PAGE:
Ryan Holiday lies for a living. Last month, in the buildup to the release of his first book, the 25-year-old marketer revealed some big ones. Over several months, Holiday had used an online service that connects journalists with sources to con his way into a variety of articles. At Manitouboats.com he offered readers tips for winterizing their boats. On MSNBC, he claimed he was sneezed on while visiting a Burger King. For one reporter from The New York Times, he was a vinyl enthusiast.
The publicity stunt, Holiday says, was designed to prove that he could get the media to “publish anything.” It was also meant as a wake-up call to show people just how vulnerable the media is to manipulation, which just happens to be the primary theme of his book Trust Me, I’m Lying: Confessions of a Media Manipulator. The world of online media, he says, is especially rotten—full of link bait, trivialities and lies pushed by people just like himself. Reading his book, the young marketer claims, is the first step to restoring it.
When he’s not pretending to be sneezed on, Holiday is the marketing strategist for American Apparel, the made-in-the-U.S.A. clothing company that has become better known for its racy ads and the sexual harassment lawsuits levied against CEO Dov Charney than its workaday T-shirts. Holiday’s other big client is Tucker Max, a writer and self-described asshole who has built a career out of recounting stories about his most hilarious blowjobs and benders.
In Trust Me, I’m Lying, Holiday claims to reveal the tricks he’s learned working for these clients. It’s being sold as a handbook to the dark art of creating buzz in an online era, and Holiday makes big promises. “It is the first time that these gaps have ever been exposed, by a critic or otherwise,” he writes. “I’m going to show you every single one of these tricks, and what they mean. What you choose to do with this information is up to you.”
One secret to getting press, involves “trading up the chain,” according to Holiday. He begins by anonymously pitching a story, rumour or lie to a small blog—some under-staffed place without the resources or inclination to do much digging. With more anonymous fanning of the flames, that post becomes the source for a story by a bigger blog, which turns into a story for a gossipy site like Gawker. Eventually, mainstream papers begin reporting, if not on the item itself, then on the controversy around it. If nothing else, the illusion of newsworthiness becomes newsworthy in its own right.
In the book’s opening chapter, Holiday describes a typical campaign—an orchestrated protest in 2009 against an upcoming movie by Tucker Max. After personally defacing billboards for the movie with anti-Max stickers, Holiday sent a tip to a local blog under a fake name. He then alerted college LGBT and women’s rights groups to screenings, encouraging them to protest. Next he bought “anti-woman ads on feminist websites,” knowing the move would garner more coverage still. The end result was, in Holiday’s eyes, a resounding success (newspapers and blogs denounced Max as a misogynist, winning the film free publicity), even if in the real world, the movie was a failure. (It was roundly panned by critics and grossed just US$1.4 million at the box office.)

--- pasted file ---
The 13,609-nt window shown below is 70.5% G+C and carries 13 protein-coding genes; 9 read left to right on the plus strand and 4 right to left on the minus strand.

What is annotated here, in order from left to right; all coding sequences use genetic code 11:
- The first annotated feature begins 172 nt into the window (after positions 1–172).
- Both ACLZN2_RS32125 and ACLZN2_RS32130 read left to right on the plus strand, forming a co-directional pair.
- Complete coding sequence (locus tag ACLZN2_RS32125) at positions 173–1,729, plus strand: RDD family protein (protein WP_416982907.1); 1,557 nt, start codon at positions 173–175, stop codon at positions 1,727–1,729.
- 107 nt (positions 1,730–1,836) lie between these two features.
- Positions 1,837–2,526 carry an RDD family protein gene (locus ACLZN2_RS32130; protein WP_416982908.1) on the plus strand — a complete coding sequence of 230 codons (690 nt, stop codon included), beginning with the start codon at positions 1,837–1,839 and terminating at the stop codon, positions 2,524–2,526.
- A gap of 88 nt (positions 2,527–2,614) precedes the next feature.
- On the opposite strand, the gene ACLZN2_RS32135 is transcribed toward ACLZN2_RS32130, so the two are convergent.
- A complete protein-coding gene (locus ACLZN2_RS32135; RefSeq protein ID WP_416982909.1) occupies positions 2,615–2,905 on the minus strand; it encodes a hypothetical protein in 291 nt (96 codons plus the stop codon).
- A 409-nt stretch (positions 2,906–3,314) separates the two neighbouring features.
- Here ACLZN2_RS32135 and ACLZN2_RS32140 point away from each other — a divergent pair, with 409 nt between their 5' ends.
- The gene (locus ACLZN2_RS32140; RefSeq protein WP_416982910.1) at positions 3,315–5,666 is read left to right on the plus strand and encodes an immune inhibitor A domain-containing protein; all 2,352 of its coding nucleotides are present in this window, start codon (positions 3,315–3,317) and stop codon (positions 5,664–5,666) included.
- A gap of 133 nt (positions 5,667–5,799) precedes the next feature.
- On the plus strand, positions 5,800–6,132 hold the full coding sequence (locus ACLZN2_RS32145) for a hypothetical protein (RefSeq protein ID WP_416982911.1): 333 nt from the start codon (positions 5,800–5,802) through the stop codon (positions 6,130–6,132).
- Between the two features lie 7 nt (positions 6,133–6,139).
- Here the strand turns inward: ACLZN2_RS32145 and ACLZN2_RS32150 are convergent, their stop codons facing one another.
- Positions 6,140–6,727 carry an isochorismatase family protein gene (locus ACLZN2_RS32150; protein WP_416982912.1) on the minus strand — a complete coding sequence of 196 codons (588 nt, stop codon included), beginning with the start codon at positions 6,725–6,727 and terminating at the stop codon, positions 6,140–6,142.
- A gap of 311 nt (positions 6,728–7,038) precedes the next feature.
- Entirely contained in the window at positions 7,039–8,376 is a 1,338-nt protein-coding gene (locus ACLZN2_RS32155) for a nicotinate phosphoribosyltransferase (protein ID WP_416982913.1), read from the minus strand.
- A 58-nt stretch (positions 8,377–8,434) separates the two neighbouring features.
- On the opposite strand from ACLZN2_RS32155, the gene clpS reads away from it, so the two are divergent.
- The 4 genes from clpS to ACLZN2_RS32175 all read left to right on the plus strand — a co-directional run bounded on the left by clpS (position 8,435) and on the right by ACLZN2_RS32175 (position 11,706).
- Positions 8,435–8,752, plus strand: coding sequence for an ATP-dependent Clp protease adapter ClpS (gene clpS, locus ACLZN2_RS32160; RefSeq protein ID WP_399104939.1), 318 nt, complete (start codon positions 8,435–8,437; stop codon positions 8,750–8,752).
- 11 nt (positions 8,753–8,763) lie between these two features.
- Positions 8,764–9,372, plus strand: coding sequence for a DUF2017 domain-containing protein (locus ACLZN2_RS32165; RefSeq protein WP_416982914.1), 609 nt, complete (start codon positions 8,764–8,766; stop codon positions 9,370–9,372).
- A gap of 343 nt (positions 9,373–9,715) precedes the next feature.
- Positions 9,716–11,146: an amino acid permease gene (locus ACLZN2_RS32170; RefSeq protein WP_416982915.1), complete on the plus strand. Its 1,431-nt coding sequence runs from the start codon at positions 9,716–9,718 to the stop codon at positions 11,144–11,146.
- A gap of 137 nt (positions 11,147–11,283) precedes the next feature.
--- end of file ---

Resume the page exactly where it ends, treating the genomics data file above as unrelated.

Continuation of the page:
For campaigns like these, the phrase “media manipulator” seems a tad self-aggrandizing. A more appropriate title for Holiday would be “troll marketer,” someone who can create publicity by baiting people into outrage. Aspiring PR workers who buy the book hoping to pick up useful tips will likely be disappointed. The biggest lesson is one they probably already know: if you work for professional cads like Dov Charney or Tucker Max, it is eminently possible to goad bloggers into calling your boss a jerk.
Once you put aside the bold marketing claims, Holiday’s book is essentially a work of media criticism. His collection of insights, spread out over 200 pages and padded with a few score-settling attacks against specific bloggers might be lightweight, but that’s not to say he’s always wrong. Holiday rightfully calls out the page-view-hungry game of blogging in which writers are forced to churn out a dozen attention-grabbing posts a day regardless of whether or not anything truly attention-grabbing is happening. It’s an economy that creates incentives for some absurd and dangerous practices: the amplification of pointless political-horse-race coverage to meet the hourly demands of political blogs; the constant pressure to be first rather than be right; the proliferation of the salacious headline with the speculative question—“Is the Obama Administration Protecting Lizards at the Expense of Jobs?”
Ultimately, Holiday wants to have it both ways. The book is simultaneously positioned as both a how-to guide for aspiring manipulators and the heartfelt confessional of a young man who has exploited the system, made himself rich but now sees the hollowness of his victory. Holiday wants you to believe he is a crusader fighting for the public good, revealing the secrets he’s learned because he’s “tired of a world where blogs take indirect bribes, marketers help write the news, reckless journalists spread lies, and no one is accountable for any of it.”
It’s hard to take Holiday’s claims of altruism seriously. After years of lying to the media, he’s suddenly shocked—shocked!—that the media is full of lies. In this way, Holiday is the guy behind the fast-food counter who horks on your hamburger and then brings it to you, outraged and incredulous. “Can you believe this place?” he cries. “There’s spit in all the hamburgers!”
In the book’s conclusion, Holiday warns readers of the dangers of using his Trust Me, I’m Lying as a mere instruction manual. “You will come to regret that choice, just as I have,” he writes soberly. Perhaps mindful of sales, he then ads that “you will also have fun, and it could make you rich.”